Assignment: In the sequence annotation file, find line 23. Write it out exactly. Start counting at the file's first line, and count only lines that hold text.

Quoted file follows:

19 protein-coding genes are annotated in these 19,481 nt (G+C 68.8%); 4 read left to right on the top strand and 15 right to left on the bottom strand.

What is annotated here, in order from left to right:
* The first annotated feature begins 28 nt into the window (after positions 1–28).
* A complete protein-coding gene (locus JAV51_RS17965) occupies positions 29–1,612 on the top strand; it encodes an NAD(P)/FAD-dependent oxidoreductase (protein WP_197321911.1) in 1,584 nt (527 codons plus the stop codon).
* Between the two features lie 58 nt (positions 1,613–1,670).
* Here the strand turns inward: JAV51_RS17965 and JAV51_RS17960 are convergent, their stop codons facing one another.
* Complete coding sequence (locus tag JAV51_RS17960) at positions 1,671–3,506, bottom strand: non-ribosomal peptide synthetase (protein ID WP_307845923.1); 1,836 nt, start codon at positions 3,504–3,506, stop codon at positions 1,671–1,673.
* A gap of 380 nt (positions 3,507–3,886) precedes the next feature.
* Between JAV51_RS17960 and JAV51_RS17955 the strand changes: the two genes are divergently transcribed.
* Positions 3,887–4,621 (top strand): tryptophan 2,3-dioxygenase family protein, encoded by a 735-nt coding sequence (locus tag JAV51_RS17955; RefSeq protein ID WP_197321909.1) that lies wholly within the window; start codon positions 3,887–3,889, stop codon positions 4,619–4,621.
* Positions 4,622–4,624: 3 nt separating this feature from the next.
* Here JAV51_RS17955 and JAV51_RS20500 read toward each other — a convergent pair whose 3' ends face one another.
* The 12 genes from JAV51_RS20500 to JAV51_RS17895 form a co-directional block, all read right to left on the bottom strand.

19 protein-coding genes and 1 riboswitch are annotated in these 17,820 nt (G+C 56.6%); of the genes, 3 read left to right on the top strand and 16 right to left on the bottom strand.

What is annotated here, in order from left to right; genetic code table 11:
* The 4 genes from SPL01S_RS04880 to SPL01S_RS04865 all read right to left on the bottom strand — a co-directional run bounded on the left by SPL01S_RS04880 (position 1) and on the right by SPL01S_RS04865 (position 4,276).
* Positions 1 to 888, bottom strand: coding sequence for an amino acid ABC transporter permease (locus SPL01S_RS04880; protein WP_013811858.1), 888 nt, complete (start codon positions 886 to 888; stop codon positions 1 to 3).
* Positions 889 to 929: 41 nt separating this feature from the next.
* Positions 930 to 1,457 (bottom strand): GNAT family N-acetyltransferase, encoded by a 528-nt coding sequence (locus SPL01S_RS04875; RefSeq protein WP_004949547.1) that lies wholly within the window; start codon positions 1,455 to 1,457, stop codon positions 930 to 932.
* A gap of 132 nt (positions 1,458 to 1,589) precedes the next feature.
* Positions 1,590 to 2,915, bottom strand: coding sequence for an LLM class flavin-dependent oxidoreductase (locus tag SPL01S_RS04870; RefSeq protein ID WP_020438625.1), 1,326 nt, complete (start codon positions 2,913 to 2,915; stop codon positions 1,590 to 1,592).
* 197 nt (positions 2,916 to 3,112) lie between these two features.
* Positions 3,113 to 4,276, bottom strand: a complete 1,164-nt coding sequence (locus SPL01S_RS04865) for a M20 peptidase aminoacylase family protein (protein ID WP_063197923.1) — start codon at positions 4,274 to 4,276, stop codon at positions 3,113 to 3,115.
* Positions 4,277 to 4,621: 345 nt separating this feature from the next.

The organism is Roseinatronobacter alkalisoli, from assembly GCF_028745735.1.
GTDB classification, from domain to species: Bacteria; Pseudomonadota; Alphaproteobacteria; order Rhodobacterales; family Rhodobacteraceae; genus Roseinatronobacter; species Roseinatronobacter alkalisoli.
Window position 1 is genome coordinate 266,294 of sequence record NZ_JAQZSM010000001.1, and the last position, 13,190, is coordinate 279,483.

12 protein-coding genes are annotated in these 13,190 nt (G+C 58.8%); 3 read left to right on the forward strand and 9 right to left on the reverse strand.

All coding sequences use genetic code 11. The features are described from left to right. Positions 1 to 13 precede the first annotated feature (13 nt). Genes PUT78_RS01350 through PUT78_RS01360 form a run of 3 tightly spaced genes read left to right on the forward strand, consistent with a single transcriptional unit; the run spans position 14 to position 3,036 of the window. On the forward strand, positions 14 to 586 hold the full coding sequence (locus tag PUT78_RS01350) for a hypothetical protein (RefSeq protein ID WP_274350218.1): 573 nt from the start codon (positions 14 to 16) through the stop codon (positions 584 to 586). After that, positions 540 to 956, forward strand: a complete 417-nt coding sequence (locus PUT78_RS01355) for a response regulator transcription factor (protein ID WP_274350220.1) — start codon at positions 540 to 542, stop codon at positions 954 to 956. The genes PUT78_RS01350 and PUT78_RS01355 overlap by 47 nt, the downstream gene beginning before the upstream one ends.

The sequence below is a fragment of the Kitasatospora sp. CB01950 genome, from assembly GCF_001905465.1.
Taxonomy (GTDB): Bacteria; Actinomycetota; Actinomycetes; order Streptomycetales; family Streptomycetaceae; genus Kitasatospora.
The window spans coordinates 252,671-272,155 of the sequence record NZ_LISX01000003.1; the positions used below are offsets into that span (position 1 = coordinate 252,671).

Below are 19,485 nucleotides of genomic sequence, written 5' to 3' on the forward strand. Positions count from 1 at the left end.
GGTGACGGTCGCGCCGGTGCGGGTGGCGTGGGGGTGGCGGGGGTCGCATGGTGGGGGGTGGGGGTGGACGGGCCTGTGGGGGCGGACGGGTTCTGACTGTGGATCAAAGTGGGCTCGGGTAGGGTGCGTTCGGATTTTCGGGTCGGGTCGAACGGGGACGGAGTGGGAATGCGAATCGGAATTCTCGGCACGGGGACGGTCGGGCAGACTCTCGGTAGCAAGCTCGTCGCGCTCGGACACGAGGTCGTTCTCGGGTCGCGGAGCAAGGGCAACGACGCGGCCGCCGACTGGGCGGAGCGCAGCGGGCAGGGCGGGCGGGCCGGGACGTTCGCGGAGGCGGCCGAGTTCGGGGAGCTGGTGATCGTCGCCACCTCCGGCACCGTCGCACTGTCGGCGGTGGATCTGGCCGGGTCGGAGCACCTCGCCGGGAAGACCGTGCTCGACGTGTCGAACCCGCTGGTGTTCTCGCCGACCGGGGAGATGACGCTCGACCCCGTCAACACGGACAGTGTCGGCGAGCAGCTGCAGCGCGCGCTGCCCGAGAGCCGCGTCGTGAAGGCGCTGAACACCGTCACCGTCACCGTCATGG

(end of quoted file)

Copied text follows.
* Positions 3,113 to 4,276, bottom strand: a complete 1,164-nt coding sequence (locus SPL01S_RS04865) for a M20 peptidase aminoacylase family protein (protein ID WP_063197923.1) — start codon at positions 4,274 to 4,276, stop codon at positions 3,113 to 3,115.